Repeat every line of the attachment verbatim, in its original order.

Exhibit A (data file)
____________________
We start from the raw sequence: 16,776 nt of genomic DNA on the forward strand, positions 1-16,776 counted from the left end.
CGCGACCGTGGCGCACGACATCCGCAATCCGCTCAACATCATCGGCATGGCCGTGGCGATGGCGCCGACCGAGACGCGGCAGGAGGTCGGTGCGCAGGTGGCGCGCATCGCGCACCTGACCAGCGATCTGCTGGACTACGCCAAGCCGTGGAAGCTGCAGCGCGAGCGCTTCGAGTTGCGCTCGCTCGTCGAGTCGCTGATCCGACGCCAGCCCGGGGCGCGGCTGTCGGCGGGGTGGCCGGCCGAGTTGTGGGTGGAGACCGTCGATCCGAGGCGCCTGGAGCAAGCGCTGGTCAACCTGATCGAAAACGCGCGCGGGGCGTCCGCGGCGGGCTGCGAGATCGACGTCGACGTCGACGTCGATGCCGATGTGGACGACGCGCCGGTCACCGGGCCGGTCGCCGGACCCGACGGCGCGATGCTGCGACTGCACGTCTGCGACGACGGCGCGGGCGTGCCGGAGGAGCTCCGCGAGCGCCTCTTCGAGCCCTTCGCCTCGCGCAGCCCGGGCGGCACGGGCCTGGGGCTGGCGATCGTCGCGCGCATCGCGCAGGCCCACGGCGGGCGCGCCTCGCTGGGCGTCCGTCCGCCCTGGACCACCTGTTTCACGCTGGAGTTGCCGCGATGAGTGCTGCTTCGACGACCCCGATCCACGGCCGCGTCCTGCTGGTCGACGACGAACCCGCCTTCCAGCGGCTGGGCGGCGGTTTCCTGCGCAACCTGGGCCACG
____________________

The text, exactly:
We start from the raw sequence: 16,776 nt of genomic DNA on the forward strand, positions 1-16,776 counted from the left end.
CGCGACCGTGGCGCACGACATCCGCAATCCGCTCAACATCATCGGCATGGCCGTGGCGATGGCGCCGACCGAGACGCGGCAGGAGGTCGGTGCGCAGGTGGCGCGCATCGCGCACCTGACCAGCGATCTGCTGGACTACGCCAAGCCGTGGAAGCTGCAGCGCGAGCGCTTCGAGTTGCGCTCGCTCGTCGAGTCGCTGATCCGACGCCAGCCCGGGGCGCGGCTGTCGGCGGGGTGGCCGGCCGAGTTGTGGGTGGAGACCGTCGATCCGAGGCGCCTGGAGCAAGCGCTGGTCAACCTGATCGAAAACGCGCGCGGGGCGTCCGCGGCGGGCTGCGAGATCGACGTCGACGTCGACGTCGATGCCGATGTGGACGACGCGCCGGTCACCGGGCCGGTCGCCGGACCCGACGGCGCGATGCTGCGACTGCACGTCTGCGACGACGGCGCGGGCGTGCCGGAGGAGCTCCGCGAGCGCCTCTTCGAGCCCTTCGCCTCGCGCAGCCCGGGCGGCACGGGCCTGGGGCTGGCGATCGTCGCGCGCATCGCGCAGGCCCACGGCGGGCGCGCCTCGCTGGGCGTCCGTCCGCCCTGGACCACCTGTTTCACGCTGGAGTTGCCGCGATGAGTGCTGCTTCGACGACCCCGATCCACGGCCGCGTCCTGCTGGTCGACGACGAACCCGCCTTCCAGCGGCTGGGCGGCGGTTTCCTGCGCAACCTGGGCCACG